Lessons learned during field inspections of propane operations

March 30, 2023 By    
Photo: lutavia/E+/Getty Images

Photo: lutavia/E+/Getty Images

Several memorable statements have been made to me over the course of my 28 years as North Carolina’s LP gas engineer. Our inspectors have heard many more.

Most were from dealers and referred to something that came up during inspections. Some were from trainers and those holding a position like mine in other states.

Let’s take two statements together:

“What makes you qualified to tell me I have to fix it?”

“What makes it a violation because you say it is?”

North Carolina General Statute § 119-57, and some explanatory regulations, give inspectors the authority to schedule and conduct inspections, to look for violations and to push for corrections. There is additional wording to assess a civil penalty if corrections are not made, as determined by subsequent inspections. I expect any state that has an inspection program for LP gases has something similar.

Another, maybe implied, part of the dealers’ questions may refer to why the inspector says it is a violation. How does the inspector know when something is wrong?

All of our inspectors get training on our laws and regulations, the NFPA 58 LP gas code, including new editions, and some weights and measures rules. Besides, the LP gas code is written in English and intended to be understandable by anyone reading it, especially if they are familiar with the industry. Admittedly, some code language is not user friendly and needs interpretation.

“I just set it and wait for you to tell me to change it,” referring to setting a tank or dispenser with minimal attention to the code requirements.

The installer is responsible for following all of the rules during an installation. The inspector should identify anything that’s wrong, but some of those things are impossible to see, such as the pipe wall thickness or size of an anode bag on a buried tank. The installer must be responsible enough to provide the code’s intended level of safety without relying on an inspector to make it right. Also, it’s cheaper to do it right than to do it over.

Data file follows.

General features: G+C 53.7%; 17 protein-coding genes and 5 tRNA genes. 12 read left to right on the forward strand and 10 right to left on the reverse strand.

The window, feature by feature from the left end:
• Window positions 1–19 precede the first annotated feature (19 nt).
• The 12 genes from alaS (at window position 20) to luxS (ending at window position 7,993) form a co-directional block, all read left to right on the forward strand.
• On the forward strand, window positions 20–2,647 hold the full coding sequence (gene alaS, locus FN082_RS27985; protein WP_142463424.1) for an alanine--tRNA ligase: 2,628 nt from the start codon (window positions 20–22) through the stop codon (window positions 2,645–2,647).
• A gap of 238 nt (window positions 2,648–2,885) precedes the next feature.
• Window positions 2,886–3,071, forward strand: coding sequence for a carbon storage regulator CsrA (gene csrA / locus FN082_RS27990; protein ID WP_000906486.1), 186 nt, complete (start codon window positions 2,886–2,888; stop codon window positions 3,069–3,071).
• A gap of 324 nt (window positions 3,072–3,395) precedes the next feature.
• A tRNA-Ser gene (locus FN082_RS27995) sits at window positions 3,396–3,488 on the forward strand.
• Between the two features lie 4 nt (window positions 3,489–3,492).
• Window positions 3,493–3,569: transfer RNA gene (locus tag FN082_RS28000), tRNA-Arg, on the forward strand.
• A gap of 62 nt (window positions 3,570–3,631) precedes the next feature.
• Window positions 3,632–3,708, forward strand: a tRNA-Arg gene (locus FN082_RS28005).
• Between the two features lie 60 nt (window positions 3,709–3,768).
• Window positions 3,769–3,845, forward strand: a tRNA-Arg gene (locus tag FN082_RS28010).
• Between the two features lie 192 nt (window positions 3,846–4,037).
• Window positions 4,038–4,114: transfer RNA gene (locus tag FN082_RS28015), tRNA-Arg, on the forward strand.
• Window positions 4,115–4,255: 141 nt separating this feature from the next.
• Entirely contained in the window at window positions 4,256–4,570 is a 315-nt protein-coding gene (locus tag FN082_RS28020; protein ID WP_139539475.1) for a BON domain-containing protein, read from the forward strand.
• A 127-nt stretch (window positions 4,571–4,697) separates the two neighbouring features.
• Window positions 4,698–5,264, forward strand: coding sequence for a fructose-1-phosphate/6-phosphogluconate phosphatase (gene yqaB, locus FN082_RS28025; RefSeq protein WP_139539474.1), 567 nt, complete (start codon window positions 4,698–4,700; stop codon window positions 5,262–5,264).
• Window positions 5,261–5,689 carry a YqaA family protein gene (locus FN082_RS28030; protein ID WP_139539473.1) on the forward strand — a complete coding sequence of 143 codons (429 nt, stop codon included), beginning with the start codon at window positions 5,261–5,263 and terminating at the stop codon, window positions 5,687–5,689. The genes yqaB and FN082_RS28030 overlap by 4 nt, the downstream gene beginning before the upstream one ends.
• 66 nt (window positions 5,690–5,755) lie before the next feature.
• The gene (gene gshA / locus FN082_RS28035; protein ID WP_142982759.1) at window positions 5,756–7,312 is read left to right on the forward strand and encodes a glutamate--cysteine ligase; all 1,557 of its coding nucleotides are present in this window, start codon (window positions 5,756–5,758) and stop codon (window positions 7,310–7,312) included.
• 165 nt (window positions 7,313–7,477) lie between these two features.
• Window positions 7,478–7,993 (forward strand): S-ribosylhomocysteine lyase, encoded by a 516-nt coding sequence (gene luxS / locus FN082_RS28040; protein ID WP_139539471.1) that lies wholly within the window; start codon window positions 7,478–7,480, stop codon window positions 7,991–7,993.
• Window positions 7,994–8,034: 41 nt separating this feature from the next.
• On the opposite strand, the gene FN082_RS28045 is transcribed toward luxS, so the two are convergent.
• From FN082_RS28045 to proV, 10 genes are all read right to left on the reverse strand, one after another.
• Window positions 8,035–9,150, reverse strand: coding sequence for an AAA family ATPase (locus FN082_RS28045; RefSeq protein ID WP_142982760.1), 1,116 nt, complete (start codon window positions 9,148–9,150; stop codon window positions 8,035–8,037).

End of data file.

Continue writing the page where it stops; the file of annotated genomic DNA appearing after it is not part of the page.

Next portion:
“When the inspector comes on my lot, he’s working for me.” Negative. Inspectors are independent of any business organization at the site. They must be allowed to conduct their inspections free from intimidation and harassment, including foul and abusive language. But they are expected to follow site safety rules and farm biohazard instructions.

“I’ll fix it when it costs me something not to.” This statement, heard many times, led our legislature, encouraged by the state propane association, to modify our LP gas law, increasing civil penalty amounts. Also, we had an opportunity to automate our process for sending notices of violation, warning letters and penalty letters.

These statements seem unrelated, but they symbolize to me the apparent lack of concern or understanding by some employees:

“I set the wheel stops every time I get out.” Well, here’s one time I caught you when I just happened by your bobtail. And another inspector caught the same driver not setting his wheel stops twice in one hour.

“The OPD will tell me when the cylinder is filled correctly.” Yes, it usually will, but it is a mechanical device subject to failure. That’s why the NFPA 58 committee included a requirement that the OPD not be the primary method to determine when a cylinder is full.

“A 1,000-gallon tank is always 25 ft. from a building or property line.” Not true when it is a single tank. It can be as little as 10 ft. from a building and from a property line that may be built upon.

“The other inspector didn’t write it up. Why are you?” Inspectors are individuals. As much as we train and emphasize consistency, they sometimes do not focus on the same items. Experience also comes into play.

“It was in the engineer’s plans.” Engineers can miss the applicability of a code, as do some installers. Many engineers get corrective help when they submit their drawings for review. Tank installers should know from their training that they should look it up if they are not sure.

“If I had known there would be a test, I would have paid attention.” A dispenser employee said this when an inspector was investigating an incident.

When will they learn that each and every filling of a cylinder is a test?

Richard Fredenburg is an LP gas engineer at the North Carolina Department of Agriculture and Consumer Services, Standards Division. He is also a member of NFPA’s Technical Committee on LP Gases. Contact him at richard.fredenburg@ncagr.gov or 984-236-4752.

NOTE: The opinions and viewpoints expressed herein are solely the author’s and should in no way be interpreted as those of LP Gas magazine or any of its staff members.

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